6. Does anyone else dabble in prospecting? I am always seeing something off in the background in these desert shots , that makes me want to check it for precious metals. There looks to be an old dried out stream bed with quartz scattered around….dirt looks pretty dark there too.

  7. Very enjoyable video. Brought back many memories. In 1958, I was 16 years old and a qualified sergeant Vickers instructor in my high school military cadet unit in Sydney, Australia. We would get to fire the Vickers at the annual camp. Still remember the order, "Two taps, left and right, fire when ready!". Our ammunition belts at the time were canvas rather than the chain linked style used here. I also remember in preparing the weapon for the range having to make the barrel seals watertight by packing it with asbestos fibre. Health and safety was not an issue barely a dozen years after the end of WWII.

  8. I realise this is an old video, but what was in their minds firing millions of cartridges away instead of dismantling them and re use the materials ?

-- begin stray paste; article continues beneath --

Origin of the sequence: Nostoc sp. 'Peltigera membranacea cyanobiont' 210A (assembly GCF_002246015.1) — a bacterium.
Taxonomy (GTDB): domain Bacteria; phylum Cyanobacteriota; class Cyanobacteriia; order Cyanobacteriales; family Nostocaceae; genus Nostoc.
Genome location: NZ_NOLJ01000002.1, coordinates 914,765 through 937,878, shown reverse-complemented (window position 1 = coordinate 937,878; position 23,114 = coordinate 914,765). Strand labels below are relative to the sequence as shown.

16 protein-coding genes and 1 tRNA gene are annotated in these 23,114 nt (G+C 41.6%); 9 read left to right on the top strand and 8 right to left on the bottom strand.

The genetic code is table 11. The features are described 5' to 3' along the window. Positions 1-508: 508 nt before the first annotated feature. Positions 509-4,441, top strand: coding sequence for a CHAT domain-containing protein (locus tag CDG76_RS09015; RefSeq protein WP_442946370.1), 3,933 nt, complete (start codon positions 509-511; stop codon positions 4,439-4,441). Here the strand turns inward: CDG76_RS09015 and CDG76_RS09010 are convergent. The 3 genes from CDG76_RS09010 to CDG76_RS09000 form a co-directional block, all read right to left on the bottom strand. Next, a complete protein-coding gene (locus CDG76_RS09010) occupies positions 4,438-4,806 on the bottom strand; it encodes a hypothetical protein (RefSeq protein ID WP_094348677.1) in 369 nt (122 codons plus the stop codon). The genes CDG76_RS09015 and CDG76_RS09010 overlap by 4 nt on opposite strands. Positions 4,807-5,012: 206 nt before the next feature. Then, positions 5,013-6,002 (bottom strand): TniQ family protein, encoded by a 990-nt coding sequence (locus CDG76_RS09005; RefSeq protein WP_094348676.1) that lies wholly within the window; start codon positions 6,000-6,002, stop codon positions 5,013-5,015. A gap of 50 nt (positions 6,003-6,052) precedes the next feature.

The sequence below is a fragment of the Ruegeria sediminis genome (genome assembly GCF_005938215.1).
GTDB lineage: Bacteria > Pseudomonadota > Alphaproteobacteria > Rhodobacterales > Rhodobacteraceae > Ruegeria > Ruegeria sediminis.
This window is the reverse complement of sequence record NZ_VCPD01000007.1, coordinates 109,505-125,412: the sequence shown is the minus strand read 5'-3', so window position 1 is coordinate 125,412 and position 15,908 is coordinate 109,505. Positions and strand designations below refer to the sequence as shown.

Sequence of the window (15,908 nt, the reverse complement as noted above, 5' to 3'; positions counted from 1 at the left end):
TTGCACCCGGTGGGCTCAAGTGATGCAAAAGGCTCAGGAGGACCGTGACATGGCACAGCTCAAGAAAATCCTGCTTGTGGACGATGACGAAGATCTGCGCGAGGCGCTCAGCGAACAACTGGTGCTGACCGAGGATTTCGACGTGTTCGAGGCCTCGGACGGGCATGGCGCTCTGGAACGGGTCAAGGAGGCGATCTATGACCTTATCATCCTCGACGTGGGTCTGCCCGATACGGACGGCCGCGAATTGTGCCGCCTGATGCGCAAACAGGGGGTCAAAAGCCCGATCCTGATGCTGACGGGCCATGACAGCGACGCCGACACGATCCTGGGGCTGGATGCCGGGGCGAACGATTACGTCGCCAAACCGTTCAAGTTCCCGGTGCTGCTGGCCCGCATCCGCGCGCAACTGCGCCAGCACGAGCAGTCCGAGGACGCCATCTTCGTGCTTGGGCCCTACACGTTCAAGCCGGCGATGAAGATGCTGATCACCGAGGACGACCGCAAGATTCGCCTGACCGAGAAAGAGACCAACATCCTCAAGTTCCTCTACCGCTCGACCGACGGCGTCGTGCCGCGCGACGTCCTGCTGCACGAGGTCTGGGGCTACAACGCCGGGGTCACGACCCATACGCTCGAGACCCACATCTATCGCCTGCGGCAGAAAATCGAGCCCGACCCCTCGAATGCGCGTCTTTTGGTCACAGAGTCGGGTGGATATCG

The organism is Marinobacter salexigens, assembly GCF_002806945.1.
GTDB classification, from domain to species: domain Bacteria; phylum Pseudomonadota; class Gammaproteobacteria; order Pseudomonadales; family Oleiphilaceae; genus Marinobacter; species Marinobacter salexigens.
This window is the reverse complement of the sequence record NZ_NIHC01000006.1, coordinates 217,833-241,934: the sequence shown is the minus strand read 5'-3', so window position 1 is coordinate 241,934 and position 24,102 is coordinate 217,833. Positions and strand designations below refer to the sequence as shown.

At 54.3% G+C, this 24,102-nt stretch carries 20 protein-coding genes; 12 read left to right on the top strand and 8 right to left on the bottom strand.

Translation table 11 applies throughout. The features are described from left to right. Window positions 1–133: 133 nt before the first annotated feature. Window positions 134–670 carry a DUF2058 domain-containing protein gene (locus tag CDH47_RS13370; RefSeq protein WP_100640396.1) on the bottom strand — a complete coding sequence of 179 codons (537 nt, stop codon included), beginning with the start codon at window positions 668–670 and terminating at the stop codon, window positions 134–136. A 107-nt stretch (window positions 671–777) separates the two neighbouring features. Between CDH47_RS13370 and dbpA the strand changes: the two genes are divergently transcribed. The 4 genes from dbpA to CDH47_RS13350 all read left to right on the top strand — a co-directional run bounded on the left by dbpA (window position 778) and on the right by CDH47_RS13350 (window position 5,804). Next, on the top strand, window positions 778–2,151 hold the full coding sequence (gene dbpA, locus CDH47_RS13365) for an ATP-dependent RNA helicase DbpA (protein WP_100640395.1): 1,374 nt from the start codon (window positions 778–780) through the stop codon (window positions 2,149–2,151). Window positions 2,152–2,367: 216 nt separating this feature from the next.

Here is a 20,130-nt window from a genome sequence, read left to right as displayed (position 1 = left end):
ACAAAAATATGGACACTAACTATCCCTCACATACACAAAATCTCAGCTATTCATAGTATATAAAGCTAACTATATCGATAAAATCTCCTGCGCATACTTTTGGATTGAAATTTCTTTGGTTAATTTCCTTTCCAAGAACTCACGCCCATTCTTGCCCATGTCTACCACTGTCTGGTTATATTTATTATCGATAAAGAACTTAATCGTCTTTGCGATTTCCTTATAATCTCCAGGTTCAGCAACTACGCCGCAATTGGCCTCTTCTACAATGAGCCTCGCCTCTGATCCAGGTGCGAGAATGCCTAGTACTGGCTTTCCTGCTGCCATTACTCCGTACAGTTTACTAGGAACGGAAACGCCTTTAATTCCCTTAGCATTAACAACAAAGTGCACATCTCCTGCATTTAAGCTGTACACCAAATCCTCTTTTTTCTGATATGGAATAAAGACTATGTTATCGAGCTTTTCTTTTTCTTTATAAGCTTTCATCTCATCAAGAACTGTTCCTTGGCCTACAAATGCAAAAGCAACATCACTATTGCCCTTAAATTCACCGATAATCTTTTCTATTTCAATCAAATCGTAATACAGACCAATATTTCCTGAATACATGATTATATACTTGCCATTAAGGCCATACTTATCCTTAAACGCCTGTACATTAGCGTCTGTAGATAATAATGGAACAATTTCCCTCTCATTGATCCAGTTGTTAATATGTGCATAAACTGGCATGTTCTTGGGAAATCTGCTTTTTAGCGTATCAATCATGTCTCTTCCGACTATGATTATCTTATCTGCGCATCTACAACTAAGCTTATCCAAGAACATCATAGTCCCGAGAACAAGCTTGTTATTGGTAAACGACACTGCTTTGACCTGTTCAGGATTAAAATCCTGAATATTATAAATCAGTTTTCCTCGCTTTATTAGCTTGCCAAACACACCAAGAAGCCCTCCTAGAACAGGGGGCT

9. Fun Fact: They used to use asbestos blankets to pick the gun up to move if a position was about to be overrun.

  10. I joined the Australian Army Reserve in 1986, enlisting into the 25th Battalion, Royal Queensland Regiment.
    We had a Vickers in our museum and would take it out on range days. It was always a bit of a reward to be allowed to fire the vickers and a big contrast to fire the GPMG M-60 and then the Vickers. It was kept in working condition until 1996 when the government orders that it be rendered innocuous after the Port Arthur massacre.
    I still remember that sound though.

  11. What amazes me is that the Vickers doesn't have any descendants using modern materials, like the MG42 or Browning M2 and M1919 do.